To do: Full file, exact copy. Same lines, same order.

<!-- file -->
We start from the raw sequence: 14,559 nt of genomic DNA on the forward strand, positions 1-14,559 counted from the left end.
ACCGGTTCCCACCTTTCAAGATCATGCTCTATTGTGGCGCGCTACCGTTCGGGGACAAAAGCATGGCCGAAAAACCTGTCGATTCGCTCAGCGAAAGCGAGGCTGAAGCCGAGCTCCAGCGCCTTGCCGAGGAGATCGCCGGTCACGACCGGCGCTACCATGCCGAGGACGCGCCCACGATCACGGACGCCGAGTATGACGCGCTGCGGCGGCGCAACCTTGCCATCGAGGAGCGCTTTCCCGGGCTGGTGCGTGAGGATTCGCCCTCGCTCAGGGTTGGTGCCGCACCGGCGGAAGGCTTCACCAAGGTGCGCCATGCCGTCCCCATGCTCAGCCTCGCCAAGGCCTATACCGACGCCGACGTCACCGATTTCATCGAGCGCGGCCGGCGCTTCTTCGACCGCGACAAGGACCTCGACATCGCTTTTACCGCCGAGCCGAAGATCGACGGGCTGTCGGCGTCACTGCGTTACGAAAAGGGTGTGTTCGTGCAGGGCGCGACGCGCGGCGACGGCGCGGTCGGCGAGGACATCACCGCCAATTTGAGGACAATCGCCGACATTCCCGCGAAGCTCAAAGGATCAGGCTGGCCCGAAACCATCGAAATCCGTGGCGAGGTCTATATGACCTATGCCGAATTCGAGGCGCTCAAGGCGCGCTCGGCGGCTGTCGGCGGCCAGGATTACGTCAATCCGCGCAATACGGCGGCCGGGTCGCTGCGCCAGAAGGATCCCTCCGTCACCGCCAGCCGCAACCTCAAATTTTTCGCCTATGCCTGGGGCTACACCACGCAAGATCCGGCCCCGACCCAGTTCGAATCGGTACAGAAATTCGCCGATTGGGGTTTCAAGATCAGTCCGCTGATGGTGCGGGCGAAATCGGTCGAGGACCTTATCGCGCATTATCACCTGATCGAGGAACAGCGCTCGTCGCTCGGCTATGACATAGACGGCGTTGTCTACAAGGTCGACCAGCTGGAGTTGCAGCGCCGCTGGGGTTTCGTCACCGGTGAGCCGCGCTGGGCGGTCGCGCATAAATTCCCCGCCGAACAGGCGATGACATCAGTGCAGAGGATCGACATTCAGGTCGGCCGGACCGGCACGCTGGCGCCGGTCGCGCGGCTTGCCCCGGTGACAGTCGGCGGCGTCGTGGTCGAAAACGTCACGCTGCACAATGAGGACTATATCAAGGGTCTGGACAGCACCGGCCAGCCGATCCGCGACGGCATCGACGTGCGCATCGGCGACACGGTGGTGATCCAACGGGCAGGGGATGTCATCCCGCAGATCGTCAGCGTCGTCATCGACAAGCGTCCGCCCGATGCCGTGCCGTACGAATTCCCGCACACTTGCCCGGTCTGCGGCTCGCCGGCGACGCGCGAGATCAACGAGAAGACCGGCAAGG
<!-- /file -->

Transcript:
We start from the raw sequence: 14,559 nt of genomic DNA on the forward strand, positions 1-14,559 counted from the left end.
ACCGGTTCCCACCTTTCAAGATCATGCTCTATTGTGGCGCGCTACCGTTCGGGGACAAAAGCATGGCCGAAAAACCTGTCGATTCGCTCAGCGAAAGCGAGGCTGAAGCCGAGCTCCAGCGCCTTGCCGAGGAGATCGCCGGTCACGACCGGCGCTACCATGCCGAGGACGCGCCCACGATCACGGACGCCGAGTATGACGCGCTGCGGCGGCGCAACCTTGCCATCGAGGAGCGCTTTCCCGGGCTGGTGCGTGAGGATTCGCCCTCGCTCAGGGTTGGTGCCGCACCGGCGGAAGGCTTCACCAAGGTGCGCCATGCCGTCCCCATGCTCAGCCTCGCCAAGGCCTATACCGACGCCGACGTCACCGATTTCATCGAGCGCGGCCGGCGCTTCTTCGACCGCGACAAGGACCTCGACATCGCTTTTACCGCCGAGCCGAAGATCGACGGGCTGTCGGCGTCACTGCGTTACGAAAAGGGTGTGTTCGTGCAGGGCGCGACGCGCGGCGACGGCGCGGTCGGCGAGGACATCACCGCCAATTTGAGGACAATCGCCGACATTCCCGCGAAGCTCAAAGGATCAGGCTGGCCCGAAACCATCGAAATCCGTGGCGAGGTCTATATGACCTATGCCGAATTCGAGGCGCTCAAGGCGCGCTCGGCGGCTGTCGGCGGCCAGGATTACGTCAATCCGCGCAATACGGCGGCCGGGTCGCTGCGCCAGAAGGATCCCTCCGTCACCGCCAGCCGCAACCTCAAATTTTTCGCCTATGCCTGGGGCTACACCACGCAAGATCCGGCCCCGACCCAGTTCGAATCGGTACAGAAATTCGCCGATTGGGGTTTCAAGATCAGTCCGCTGATGGTGCGGGCGAAATCGGTCGAGGACCTTATCGCGCATTATCACCTGATCGAGGAACAGCGCTCGTCGCTCGGCTATGACATAGACGGCGTTGTCTACAAGGTCGACCAGCTGGAGTTGCAGCGCCGCTGGGGTTTCGTCACCGGTGAGCCGCGCTGGGCGGTCGCGCATAAATTCCCCGCCGAACAGGCGATGACATCAGTGCAGAGGATCGACATTCAGGTCGGCCGGACCGGCACGCTGGCGCCGGTCGCGCGGCTTGCCCCGGTGACAGTCGGCGGCGTCGTGGTCGAAAACGTCACGCTGCACAATGAGGACTATATCAAGGGTCTGGACAGCACCGGCCAGCCGATCCGCGACGGCATCGACGTGCGCATCGGCGACACGGTGGTGATCCAACGGGCAGGGGATGTCATCCCGCAGATCGTCAGCGTCGTCATCGACAAGCGTCCGCCCGATGCCGTGCCGTACGAATTCCCGCACACTTGCCCGGTCTGCGGCTCGCCGGCGACGCGCGAGATCAACGAGAAGACCGGCAAGG